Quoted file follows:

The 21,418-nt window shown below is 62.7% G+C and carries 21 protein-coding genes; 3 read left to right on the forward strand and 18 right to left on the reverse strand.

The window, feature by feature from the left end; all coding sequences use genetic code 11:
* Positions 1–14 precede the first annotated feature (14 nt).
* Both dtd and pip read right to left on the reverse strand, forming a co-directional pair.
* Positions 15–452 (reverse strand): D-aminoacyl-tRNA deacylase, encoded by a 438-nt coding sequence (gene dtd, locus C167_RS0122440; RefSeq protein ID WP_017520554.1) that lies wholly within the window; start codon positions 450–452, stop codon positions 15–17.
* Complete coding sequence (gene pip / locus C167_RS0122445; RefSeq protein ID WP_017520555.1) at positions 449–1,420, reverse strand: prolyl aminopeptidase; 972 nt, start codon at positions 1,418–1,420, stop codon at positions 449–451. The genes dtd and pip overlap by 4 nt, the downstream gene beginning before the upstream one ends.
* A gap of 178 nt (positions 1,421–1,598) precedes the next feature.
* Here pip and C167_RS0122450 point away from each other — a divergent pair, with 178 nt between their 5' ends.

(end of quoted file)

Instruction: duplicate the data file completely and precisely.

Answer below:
The 21,418-nt window shown below is 62.7% G+C and carries 21 protein-coding genes; 3 read left to right on the forward strand and 18 right to left on the reverse strand.

The window, feature by feature from the left end; all coding sequences use genetic code 11:
* Positions 1–14 precede the first annotated feature (14 nt).
* Both dtd and pip read right to left on the reverse strand, forming a co-directional pair.
* Positions 15–452 (reverse strand): D-aminoacyl-tRNA deacylase, encoded by a 438-nt coding sequence (gene dtd, locus C167_RS0122440; RefSeq protein ID WP_017520554.1) that lies wholly within the window; start codon positions 450–452, stop codon positions 15–17.
* Complete coding sequence (gene pip / locus C167_RS0122445; RefSeq protein ID WP_017520555.1) at positions 449–1,420, reverse strand: prolyl aminopeptidase; 972 nt, start codon at positions 1,418–1,420, stop codon at positions 449–451. The genes dtd and pip overlap by 4 nt, the downstream gene beginning before the upstream one ends.
* A gap of 178 nt (positions 1,421–1,598) precedes the next feature.
* Here pip and C167_RS0122450 point away from each other — a divergent pair, with 178 nt between their 5' ends.